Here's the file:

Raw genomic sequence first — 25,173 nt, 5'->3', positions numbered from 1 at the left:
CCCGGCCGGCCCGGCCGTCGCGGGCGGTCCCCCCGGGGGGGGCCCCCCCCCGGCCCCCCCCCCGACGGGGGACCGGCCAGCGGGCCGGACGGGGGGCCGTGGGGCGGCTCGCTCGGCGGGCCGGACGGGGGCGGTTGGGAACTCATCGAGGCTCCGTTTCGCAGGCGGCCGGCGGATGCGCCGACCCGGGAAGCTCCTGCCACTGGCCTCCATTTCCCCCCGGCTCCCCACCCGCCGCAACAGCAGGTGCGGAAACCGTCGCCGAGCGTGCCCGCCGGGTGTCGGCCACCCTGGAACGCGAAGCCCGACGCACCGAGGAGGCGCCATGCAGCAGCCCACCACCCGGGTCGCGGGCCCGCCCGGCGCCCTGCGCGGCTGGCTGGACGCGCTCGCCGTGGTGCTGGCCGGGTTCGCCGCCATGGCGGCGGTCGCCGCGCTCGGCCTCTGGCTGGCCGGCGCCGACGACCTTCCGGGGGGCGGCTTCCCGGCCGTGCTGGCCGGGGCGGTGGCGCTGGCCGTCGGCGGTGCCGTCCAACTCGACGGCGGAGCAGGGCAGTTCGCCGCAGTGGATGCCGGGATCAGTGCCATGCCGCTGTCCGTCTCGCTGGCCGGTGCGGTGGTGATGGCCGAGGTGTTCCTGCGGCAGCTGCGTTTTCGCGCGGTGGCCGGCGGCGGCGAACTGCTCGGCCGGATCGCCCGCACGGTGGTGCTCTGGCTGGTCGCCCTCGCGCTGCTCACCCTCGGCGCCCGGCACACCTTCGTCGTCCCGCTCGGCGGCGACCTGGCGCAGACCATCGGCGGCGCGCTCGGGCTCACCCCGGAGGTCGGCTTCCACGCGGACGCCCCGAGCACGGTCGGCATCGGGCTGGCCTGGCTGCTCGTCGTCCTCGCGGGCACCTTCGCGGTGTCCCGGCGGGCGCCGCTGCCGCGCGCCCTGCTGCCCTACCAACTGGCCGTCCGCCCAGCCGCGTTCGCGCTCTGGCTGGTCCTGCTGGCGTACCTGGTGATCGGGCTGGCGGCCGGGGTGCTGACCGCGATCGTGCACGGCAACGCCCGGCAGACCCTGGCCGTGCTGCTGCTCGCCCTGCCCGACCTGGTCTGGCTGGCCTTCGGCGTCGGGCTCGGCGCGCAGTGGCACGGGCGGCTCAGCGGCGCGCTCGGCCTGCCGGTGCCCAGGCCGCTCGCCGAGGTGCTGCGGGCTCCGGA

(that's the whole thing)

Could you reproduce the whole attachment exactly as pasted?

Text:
Raw genomic sequence first — 25,173 nt, 5'->3', positions numbered from 1 at the left:
CCCGGCCGGCCCGGCCGTCGCGGGCGGTCCCCCCGGGGGGGGCCCCCCCCCGGCCCCCCCCCCGACGGGGGACCGGCCAGCGGGCCGGACGGGGGGCCGTGGGGCGGCTCGCTCGGCGGGCCGGACGGGGGCGGTTGGGAACTCATCGAGGCTCCGTTTCGCAGGCGGCCGGCGGATGCGCCGACCCGGGAAGCTCCTGCCACTGGCCTCCATTTCCCCCCGGCTCCCCACCCGCCGCAACAGCAGGTGCGGAAACCGTCGCCGAGCGTGCCCGCCGGGTGTCGGCCACCCTGGAACGCGAAGCCCGACGCACCGAGGAGGCGCCATGCAGCAGCCCACCACCCGGGTCGCGGGCCCGCCCGGCGCCCTGCGCGGCTGGCTGGACGCGCTCGCCGTGGTGCTGGCCGGGTTCGCCGCCATGGCGGCGGTCGCCGCGCTCGGCCTCTGGCTGGCCGGCGCCGACGACCTTCCGGGGGGCGGCTTCCCGGCCGTGCTGGCCGGGGCGGTGGCGCTGGCCGTCGGCGGTGCCGTCCAACTCGACGGCGGAGCAGGGCAGTTCGCCGCAGTGGATGCCGGGATCAGTGCCATGCCGCTGTCCGTCTCGCTGGCCGGTGCGGTGGTGATGGCCGAGGTGTTCCTGCGGCAGCTGCGTTTTCGCGCGGTGGCCGGCGGCGGCGAACTGCTCGGCCGGATCGCCCGCACGGTGGTGCTCTGGCTGGTCGCCCTCGCGCTGCTCACCCTCGGCGCCCGGCACACCTTCGTCGTCCCGCTCGGCGGCGACCTGGCGCAGACCATCGGCGGCGCGCTCGGGCTCACCCCGGAGGTCGGCTTCCACGCGGACGCCCCGAGCACGGTCGGCATCGGGCTGGCCTGGCTGCTCGTCGTCCTCGCGGGCACCTTCGCGGTGTCCCGGCGGGCGCCGCTGCCGCGCGCCCTGCTGCCCTACCAACTGGCCGTCCGCCCAGCCGCGTTCGCGCTCTGGCTGGTCCTGCTGGCGTACCTGGTGATCGGGCTGGCGGCCGGGGTGCTGACCGCGATCGTGCACGGCAACGCCCGGCAGACCCTGGCCGTGCTGCTGCTCGCCCTGCCCGACCTGGTCTGGCTGGCCTTCGGCGTCGGGCTCGGCGCGCAGTGGCACGGGCGGCTCAGCGGCGCGCTCGGCCTGCCGGTGCCCAGGCCGCTCGCCGAGGTGCTGCGGGCTCCGGA